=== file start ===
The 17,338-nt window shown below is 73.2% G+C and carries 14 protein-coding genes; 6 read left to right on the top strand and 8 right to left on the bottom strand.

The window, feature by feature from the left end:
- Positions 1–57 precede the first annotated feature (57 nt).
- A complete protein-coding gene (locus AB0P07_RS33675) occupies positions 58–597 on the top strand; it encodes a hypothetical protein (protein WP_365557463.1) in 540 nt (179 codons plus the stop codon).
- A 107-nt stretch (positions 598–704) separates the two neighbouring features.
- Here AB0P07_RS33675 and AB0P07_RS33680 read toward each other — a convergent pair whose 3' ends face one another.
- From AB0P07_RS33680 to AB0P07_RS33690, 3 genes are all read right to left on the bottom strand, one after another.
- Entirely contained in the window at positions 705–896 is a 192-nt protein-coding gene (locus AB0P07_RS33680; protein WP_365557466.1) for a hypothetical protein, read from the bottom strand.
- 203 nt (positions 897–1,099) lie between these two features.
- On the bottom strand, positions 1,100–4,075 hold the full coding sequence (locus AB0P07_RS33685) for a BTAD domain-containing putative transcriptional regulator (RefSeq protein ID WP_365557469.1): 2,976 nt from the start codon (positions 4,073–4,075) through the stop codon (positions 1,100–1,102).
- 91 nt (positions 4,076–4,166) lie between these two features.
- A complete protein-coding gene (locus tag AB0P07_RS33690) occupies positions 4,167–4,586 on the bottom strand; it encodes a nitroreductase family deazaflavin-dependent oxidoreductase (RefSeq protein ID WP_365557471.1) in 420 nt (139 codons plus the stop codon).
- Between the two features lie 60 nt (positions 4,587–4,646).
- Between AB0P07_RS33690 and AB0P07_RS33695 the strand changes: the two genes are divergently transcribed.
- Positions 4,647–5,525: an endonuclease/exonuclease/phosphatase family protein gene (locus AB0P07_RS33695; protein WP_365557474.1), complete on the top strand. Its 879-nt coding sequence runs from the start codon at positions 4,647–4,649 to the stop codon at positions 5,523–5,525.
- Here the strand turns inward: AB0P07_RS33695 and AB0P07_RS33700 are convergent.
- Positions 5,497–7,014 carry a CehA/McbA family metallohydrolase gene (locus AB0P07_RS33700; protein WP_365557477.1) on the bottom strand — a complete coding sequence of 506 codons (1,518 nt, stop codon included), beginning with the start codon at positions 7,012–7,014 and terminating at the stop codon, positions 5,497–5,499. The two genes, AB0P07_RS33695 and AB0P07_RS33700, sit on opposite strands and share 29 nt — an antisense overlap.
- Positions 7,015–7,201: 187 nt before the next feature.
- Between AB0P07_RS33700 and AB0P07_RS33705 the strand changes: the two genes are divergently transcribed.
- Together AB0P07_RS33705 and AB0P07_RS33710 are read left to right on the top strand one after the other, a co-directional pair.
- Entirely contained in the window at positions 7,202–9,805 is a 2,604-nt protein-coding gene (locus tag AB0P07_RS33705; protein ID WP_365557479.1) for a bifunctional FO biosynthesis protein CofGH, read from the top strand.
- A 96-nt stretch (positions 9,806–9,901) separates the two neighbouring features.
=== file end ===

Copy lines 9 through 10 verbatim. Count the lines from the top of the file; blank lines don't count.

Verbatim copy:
- 203 nt (positions 897–1,099) lie between these two features.
- On the bottom strand, positions 1,100–4,075 hold the full coding sequence (locus AB0P07_RS33685) for a BTAD domain-containing putative transcriptional regulator (RefSeq protein ID WP_365557469.1): 2,976 nt from the start codon (positions 4,073–4,075) through the stop codon (positions 1,100–1,102).